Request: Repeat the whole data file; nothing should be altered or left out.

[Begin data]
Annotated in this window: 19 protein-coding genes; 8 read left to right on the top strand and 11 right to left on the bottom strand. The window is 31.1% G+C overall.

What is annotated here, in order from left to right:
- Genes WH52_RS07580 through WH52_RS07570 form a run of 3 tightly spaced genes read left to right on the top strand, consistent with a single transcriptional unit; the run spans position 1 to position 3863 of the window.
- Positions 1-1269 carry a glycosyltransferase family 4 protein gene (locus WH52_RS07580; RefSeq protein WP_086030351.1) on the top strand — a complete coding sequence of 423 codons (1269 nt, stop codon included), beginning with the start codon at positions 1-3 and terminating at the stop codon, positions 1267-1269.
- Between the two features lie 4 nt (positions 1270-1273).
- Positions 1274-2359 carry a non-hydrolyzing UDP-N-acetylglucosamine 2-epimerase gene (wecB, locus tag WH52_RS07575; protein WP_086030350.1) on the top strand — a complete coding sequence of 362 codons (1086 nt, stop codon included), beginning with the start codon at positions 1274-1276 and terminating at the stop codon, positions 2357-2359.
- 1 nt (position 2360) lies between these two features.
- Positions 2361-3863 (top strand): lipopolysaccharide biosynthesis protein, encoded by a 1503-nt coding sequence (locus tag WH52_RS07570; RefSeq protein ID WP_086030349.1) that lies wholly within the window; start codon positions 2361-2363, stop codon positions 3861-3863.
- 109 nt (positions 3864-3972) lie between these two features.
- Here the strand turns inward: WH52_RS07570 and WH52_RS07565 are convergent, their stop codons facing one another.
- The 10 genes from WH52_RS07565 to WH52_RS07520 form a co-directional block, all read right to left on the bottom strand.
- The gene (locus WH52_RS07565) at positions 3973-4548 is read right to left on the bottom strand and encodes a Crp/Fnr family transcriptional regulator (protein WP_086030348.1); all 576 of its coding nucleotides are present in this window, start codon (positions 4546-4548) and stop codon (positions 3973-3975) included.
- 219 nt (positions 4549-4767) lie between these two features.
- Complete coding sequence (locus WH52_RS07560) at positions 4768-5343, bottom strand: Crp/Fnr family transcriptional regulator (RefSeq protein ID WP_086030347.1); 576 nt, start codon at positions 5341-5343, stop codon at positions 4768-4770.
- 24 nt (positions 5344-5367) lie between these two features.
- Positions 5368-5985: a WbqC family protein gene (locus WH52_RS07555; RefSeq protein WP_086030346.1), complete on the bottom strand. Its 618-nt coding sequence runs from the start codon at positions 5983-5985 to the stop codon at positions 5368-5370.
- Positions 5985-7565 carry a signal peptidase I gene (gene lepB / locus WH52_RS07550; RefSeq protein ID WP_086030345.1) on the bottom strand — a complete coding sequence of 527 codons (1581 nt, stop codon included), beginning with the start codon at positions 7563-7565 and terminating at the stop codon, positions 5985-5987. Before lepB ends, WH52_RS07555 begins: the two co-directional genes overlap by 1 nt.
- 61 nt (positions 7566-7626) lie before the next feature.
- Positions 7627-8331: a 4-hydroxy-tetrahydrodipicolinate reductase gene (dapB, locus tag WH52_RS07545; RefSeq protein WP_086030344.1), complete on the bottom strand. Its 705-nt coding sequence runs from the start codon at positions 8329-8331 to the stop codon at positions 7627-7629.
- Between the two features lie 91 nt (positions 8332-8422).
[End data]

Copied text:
Annotated in this window: 19 protein-coding genes; 8 read left to right on the top strand and 11 right to left on the bottom strand. The window is 31.1% G+C overall.

What is annotated here, in order from left to right:
- Genes WH52_RS07580 through WH52_RS07570 form a run of 3 tightly spaced genes read left to right on the top strand, consistent with a single transcriptional unit; the run spans position 1 to position 3863 of the window.
- Positions 1-1269 carry a glycosyltransferase family 4 protein gene (locus WH52_RS07580; RefSeq protein WP_086030351.1) on the top strand — a complete coding sequence of 423 codons (1269 nt, stop codon included), beginning with the start codon at positions 1-3 and terminating at the stop codon, positions 1267-1269.
- Between the two features lie 4 nt (positions 1270-1273).
- Positions 1274-2359 carry a non-hydrolyzing UDP-N-acetylglucosamine 2-epimerase gene (wecB, locus tag WH52_RS07575; protein WP_086030350.1) on the top strand — a complete coding sequence of 362 codons (1086 nt, stop codon included), beginning with the start codon at positions 1274-1276 and terminating at the stop codon, positions 2357-2359.
- 1 nt (position 2360) lies between these two features.
- Positions 2361-3863 (top strand): lipopolysaccharide biosynthesis protein, encoded by a 1503-nt coding sequence (locus tag WH52_RS07570; RefSeq protein ID WP_086030349.1) that lies wholly within the window; start codon positions 2361-2363, stop codon positions 3861-3863.
- 109 nt (positions 3864-3972) lie between these two features.
- Here the strand turns inward: WH52_RS07570 and WH52_RS07565 are convergent, their stop codons facing one another.
- The 10 genes from WH52_RS07565 to WH52_RS07520 form a co-directional block, all read right to left on the bottom strand.
- The gene (locus WH52_RS07565) at positions 3973-4548 is read right to left on the bottom strand and encodes a Crp/Fnr family transcriptional regulator (protein WP_086030348.1); all 576 of its coding nucleotides are present in this window, start codon (positions 4546-4548) and stop codon (positions 3973-3975) included.
- 219 nt (positions 4549-4767) lie between these two features.
- Complete coding sequence (locus WH52_RS07560) at positions 4768-5343, bottom strand: Crp/Fnr family transcriptional regulator (RefSeq protein ID WP_086030347.1); 576 nt, start codon at positions 5341-5343, stop codon at positions 4768-4770.
- 24 nt (positions 5344-5367) lie between these two features.
- Positions 5368-5985: a WbqC family protein gene (locus WH52_RS07555; RefSeq protein WP_086030346.1), complete on the bottom strand. Its 618-nt coding sequence runs from the start codon at positions 5983-5985 to the stop codon at positions 5368-5370.
- Positions 5985-7565 carry a signal peptidase I gene (gene lepB / locus WH52_RS07550; RefSeq protein ID WP_086030345.1) on the bottom strand — a complete coding sequence of 527 codons (1581 nt, stop codon included), beginning with the start codon at positions 7563-7565 and terminating at the stop codon, positions 5985-5987. Before lepB ends, WH52_RS07555 begins: the two co-directional genes overlap by 1 nt.
- 61 nt (positions 7566-7626) lie before the next feature.
- Positions 7627-8331: a 4-hydroxy-tetrahydrodipicolinate reductase gene (dapB, locus tag WH52_RS07545; RefSeq protein WP_086030344.1), complete on the bottom strand. Its 705-nt coding sequence runs from the start codon at positions 8329-8331 to the stop codon at positions 7627-7629.
- Between the two features lie 91 nt (positions 8332-8422).